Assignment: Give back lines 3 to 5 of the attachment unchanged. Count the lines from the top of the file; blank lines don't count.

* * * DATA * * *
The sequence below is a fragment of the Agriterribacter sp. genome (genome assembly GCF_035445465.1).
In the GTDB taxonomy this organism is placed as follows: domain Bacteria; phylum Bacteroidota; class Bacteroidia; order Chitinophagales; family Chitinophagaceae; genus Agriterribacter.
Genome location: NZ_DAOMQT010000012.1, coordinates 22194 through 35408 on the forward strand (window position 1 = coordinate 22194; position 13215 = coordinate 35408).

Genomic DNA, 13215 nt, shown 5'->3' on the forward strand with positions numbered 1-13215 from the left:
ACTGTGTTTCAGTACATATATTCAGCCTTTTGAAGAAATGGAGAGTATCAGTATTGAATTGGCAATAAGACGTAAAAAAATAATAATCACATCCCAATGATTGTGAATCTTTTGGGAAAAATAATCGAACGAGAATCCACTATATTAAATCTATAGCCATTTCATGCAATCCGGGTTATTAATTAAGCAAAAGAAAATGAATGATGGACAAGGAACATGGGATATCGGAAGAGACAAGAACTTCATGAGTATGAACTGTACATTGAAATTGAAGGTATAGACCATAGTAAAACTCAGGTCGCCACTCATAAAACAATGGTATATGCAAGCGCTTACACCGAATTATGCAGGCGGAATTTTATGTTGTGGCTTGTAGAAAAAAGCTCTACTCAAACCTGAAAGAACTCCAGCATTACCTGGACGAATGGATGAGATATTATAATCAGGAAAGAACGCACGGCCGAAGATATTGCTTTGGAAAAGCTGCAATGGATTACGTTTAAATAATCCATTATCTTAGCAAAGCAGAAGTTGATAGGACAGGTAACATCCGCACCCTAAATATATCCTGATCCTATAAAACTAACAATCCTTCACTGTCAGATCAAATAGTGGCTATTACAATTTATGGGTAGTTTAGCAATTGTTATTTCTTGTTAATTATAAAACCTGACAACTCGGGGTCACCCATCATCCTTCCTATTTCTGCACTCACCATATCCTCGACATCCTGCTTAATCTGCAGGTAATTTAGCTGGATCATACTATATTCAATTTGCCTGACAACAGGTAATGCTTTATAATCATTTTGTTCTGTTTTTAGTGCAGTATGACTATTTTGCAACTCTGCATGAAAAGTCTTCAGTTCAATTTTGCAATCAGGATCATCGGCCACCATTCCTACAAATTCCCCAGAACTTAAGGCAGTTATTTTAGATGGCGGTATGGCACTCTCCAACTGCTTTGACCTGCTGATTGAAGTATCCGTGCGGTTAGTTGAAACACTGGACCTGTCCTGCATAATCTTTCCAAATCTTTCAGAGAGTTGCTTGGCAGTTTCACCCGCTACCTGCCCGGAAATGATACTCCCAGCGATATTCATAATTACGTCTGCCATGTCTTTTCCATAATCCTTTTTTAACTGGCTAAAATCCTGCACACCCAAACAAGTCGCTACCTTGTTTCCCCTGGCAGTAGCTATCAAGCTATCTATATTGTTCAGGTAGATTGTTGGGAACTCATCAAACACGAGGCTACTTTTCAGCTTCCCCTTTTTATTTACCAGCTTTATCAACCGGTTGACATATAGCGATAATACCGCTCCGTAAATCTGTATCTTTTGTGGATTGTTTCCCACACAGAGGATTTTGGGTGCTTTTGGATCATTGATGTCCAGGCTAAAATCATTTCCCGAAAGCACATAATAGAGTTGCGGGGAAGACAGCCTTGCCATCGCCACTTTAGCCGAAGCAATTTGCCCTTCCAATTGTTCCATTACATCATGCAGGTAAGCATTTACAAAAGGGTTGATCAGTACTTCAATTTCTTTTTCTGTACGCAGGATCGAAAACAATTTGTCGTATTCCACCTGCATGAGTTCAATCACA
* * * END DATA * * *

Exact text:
Genome location: NZ_DAOMQT010000012.1, coordinates 22194 through 35408 on the forward strand (window position 1 = coordinate 22194; position 13215 = coordinate 35408).

Genomic DNA, 13215 nt, shown 5'->3' on the forward strand with positions numbered 1-13215 from the left:
ACTGTGTTTCAGTACATATATTCAGCCTTTTGAAGAAATGGAGAGTATCAGTATTGAATTGGCAATAAGACGTAAAAAAATAATAATCACATCCCAATGATTGTGAATCTTTTGGGAAAAATAATCGAACGAGAATCCACTATATTAAATCTATAGCCATTTCATGCAATCCGGGTTATTAATTAAGCAAAAGAAAATGAATGATGGACAAGGAACATGGGATATCGGAAGAGACAAGAACTTCATGAGTATGAACTGTACATTGAAATTGAAGGTATAGACCATAGTAAAACTCAGGTCGCCACTCATAAAACAATGGTATATGCAAGCGCTTACACCGAATTATGCAGGCGGAATTTTATGTTGTGGCTTGTAGAAAAAAGCTCTACTCAAACCTGAAAGAACTCCAGCATTACCTGGACGAATGGATGAGATATTATAATCAGGAAAGAACGCACGGCCGAAGATATTGCTTTGGAAAAGCTGCAATGGATTACGTTTAAATAATCCATTATCTTAGCAAAGCAGAAGTTGATAGGACAGGTAACATCCGCACCCTAAATATATCCTGATCCTATAAAACTAACAATCCTTCACTGTCAGATCAAATAGTGGCTATTACAATTTATGGGTAGTTTAGCAATTGTTATTTCTTGTTAATTATAAAACCTGACAACTCGGGGTCACCCATCATCCTTCCTATTTCTGCACTCACCATATCCTCGACATCCTGCTTAATCTGCAGGTAATTTAGCTGGATCATACTATATTCAATTTGCCTGACAACAGGTAATGCTTTATAATCATTTTGTTCTGTTTTTAGTGCAGTATGACTATTTTGCAACTCTGCATGAAAAGTCTTCAGTTCAATTTTGCAATCAGGATCATCGGCCACCATTCCTACAAATTCCCCAGAACTTAAGGCAGTTATTTTAGATGGCGGTATGGCACTCTCCAACTGCTTTGACCTGCTGATTGAAGTATCCGTGCGGTTAGTTGAAACACTGGACCTGTCCTGCATAATCTTTCCAAATCTTTCAGAGAGTTGCTTGGCAGTTTCACCCGCTACCTGCCCGGAAATGATACTCCCAGCGATATTCATAATTACGTCTGCCATGTCTTTTCCATAATCCTTTTTTAACTGGCTAAAATCCTGCACACCCAAACAAGTCGCTACCTTGTTTCCCCTGGCAGTAGCTATCAAGCTATCTATATTGTTCAGGTAGATTGTTGGGAACTCATCAAACACGAGGCTACTTTTCAGCTTCCCCTTTTTATTTACCAGCTTTATCAACCGGTTGACATATAGCGATAATACCGCTCCGTAAATCTGTATCTTTTGTGGATTGTTTCCCACACAGAGGATTTTGGGTGCTTTTGGATCATTGATGTCCAGGCTAAAATCATTTCCCGAAAGCACATAATAGAGTTGCGGGGAAGACAGCCTTGCCATCGCCACTTTAGCCGAAGCAATTTGCCCTTCCAATTGTTCCATTACATCATGCAGGTAAGCATTTACAAAAGGGTTGATCAGTACTTCAATTTCTTTTTCTGTACGCAGGATCGAAAACAATTTGTCGTATTCCACCTGCATGAGTTCAATCACA